Melbourne Storm great Billy Slater believes NRL would set “really dangerous” precedent if they Green light for Roosters candidacy to allow teenage sensation Joseph Suaalii to play this season before he turns 18e birthday.
Under current NRL rules, Suaalii is currently unable to make his freshman debut for the Roosters until he’s 18, which won’t be until August 1.
However, the Roosters are eager to get their prodigy in the Tricolors this season, pressuring the NRL for the second time on the possibility of providing Suaalii with an exemption from the league’s minimum age rule.
Despite reports suggesting roosters will benefit from their exemption, it is understood that the adolescent still has to overcome a number of obstacles.
One of the youngster’s idols, however, is not so won over by the idea.
Slater believes the league could move through murky territory and weighed the potential risks of allowing the youngster to get onto the pitch prematurely.
“This is a delicate question, I don’t know what the criteria are for accepting this exemption,” Slater told WWOS Radio on 2GB.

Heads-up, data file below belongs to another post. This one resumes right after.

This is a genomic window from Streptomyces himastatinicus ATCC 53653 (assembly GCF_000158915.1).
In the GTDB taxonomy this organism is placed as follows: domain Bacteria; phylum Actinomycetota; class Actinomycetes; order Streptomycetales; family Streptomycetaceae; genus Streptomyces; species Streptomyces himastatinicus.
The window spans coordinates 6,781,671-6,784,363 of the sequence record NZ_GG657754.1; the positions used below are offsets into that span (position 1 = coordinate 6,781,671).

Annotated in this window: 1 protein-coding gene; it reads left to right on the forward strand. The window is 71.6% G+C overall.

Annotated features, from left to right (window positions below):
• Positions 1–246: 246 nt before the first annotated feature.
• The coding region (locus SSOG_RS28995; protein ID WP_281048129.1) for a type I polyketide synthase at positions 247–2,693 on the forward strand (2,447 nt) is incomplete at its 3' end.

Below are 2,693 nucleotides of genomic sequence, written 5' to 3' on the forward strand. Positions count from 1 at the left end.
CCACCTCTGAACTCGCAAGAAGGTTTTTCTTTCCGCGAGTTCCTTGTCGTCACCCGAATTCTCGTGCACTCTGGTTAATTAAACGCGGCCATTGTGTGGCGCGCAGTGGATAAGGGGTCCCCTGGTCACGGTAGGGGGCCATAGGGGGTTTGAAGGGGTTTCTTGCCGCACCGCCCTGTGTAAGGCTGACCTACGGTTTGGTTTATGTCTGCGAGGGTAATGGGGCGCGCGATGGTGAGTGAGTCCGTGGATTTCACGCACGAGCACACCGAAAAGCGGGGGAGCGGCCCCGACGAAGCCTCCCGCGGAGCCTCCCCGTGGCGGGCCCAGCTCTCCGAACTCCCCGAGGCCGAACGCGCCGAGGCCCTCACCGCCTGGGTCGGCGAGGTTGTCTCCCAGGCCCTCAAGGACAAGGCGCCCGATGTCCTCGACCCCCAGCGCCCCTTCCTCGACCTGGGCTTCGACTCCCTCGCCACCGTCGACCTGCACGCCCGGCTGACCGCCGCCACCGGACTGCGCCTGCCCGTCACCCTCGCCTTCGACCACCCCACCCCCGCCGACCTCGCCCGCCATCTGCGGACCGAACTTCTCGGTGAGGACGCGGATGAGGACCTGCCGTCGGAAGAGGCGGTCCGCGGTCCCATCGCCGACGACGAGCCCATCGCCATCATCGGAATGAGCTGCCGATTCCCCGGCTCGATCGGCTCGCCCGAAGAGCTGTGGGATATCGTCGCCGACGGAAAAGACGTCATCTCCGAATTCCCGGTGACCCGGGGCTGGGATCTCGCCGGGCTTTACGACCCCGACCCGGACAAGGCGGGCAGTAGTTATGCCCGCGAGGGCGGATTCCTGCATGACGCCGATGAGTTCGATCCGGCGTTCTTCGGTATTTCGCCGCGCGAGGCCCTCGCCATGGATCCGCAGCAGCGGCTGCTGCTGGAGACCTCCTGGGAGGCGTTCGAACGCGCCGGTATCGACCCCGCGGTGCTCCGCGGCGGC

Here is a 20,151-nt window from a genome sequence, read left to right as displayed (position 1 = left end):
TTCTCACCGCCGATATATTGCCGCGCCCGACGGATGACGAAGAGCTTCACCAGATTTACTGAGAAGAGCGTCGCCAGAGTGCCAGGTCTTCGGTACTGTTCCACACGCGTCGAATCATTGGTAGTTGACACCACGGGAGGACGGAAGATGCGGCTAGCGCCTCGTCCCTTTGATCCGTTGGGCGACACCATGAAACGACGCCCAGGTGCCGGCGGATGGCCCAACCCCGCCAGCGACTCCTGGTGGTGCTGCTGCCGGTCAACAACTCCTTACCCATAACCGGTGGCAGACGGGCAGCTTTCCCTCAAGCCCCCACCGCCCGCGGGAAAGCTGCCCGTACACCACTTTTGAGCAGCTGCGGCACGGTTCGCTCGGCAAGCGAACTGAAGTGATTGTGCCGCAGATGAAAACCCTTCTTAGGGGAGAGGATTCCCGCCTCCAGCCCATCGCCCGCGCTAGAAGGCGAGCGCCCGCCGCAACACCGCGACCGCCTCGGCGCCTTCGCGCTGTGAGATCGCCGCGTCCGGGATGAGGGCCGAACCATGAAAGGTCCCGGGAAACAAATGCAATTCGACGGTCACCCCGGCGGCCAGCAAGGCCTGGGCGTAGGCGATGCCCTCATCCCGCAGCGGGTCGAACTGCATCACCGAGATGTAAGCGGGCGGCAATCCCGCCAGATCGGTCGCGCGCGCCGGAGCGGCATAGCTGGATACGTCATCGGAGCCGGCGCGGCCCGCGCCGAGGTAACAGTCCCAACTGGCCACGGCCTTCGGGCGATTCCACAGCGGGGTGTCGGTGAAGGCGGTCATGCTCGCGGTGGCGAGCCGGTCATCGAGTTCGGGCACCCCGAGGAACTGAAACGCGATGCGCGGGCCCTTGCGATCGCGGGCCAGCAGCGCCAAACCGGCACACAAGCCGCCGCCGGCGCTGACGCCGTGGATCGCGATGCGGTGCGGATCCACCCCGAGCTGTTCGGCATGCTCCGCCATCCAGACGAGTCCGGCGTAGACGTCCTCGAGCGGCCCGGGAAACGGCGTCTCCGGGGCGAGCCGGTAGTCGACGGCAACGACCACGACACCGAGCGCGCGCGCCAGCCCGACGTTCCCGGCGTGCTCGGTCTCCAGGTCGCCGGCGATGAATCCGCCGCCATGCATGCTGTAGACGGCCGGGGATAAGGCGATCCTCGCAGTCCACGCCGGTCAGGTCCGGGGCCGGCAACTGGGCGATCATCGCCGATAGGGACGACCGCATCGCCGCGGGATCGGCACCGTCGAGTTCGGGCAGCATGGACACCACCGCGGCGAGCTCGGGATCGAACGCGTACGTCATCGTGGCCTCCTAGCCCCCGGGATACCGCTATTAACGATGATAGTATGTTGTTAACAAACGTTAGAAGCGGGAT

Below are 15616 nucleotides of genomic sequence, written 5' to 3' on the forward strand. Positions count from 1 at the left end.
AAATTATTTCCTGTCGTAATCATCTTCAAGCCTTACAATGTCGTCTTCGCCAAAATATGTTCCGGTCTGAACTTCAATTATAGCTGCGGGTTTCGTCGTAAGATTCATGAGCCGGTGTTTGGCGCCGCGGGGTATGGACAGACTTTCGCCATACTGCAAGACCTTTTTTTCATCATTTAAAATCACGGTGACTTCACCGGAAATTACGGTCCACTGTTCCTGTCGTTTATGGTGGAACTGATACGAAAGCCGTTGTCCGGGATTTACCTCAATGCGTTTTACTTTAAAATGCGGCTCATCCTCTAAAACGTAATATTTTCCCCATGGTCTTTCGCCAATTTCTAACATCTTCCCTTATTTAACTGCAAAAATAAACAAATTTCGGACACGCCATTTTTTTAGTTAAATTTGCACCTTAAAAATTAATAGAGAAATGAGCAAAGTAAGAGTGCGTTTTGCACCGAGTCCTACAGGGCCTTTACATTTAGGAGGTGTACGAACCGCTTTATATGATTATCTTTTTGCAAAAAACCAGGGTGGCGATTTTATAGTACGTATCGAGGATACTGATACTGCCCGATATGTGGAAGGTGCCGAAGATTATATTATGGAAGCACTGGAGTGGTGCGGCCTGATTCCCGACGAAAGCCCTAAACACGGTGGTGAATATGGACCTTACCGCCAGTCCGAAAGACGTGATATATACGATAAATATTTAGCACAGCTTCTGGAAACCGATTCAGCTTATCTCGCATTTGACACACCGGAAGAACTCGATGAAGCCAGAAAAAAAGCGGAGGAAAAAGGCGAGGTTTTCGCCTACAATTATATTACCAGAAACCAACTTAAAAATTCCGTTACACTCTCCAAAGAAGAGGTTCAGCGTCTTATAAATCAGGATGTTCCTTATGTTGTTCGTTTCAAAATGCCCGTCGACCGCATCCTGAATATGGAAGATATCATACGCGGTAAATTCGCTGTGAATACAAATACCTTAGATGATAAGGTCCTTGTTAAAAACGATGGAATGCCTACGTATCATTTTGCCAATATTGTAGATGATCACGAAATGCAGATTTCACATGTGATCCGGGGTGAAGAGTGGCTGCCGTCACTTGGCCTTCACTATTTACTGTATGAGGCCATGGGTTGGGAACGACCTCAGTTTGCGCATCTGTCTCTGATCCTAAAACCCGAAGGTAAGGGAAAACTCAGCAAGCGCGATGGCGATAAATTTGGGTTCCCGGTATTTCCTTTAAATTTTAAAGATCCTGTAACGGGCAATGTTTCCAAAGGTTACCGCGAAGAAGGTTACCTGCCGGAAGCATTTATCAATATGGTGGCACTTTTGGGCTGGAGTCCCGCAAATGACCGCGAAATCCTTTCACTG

“The NRL introduced the rule that you cannot play until you are 18e birthday for a reason
“I don’t know what they’re looking at, whether it’s physical attributes or mental or emotional forces, but I don’t know how you can accept one person and then refuse the next person.
“It’s really tough. If we let Joseph play, then he goes out there and gets injured because he’s not ready in terms of his (development) – that’s a really dangerous precedent to set. I don’t see the NRL allowing him to play before he turns 18e birthday.”
Suaalii is still finishing his studies at King’s School while he was at Roosters.
Nine Rugby League reporter Danny Weidler has revealed that NRL CEO Andrew Abdo will first need to meet with Suaalii’s high school principal to discuss his development before any decisions are made on his eligibility.
It is believed that the NRL is also concerned about how Suaalii will be treated “in an environment where alcohol and gambling exist”.
With a string of strangers hanging over Sualii, Slater thought there was no harm in waiting a few more months.
“We’ve come a long way since we allowed the players to play at 17. We’ve come a long way in the game,” he said.
“Look at the HIA and the protocols around it and how the thought processes around the players have changed.
“I look at this situation and I just see – 17. What is the damage just until August and then you are eligible to play?”
Suaalii got her first glimpse of the spotlight this weekend, scoring two tries for the North Sydney Bears in a Canterbury Cup try against the Canberra Raiders.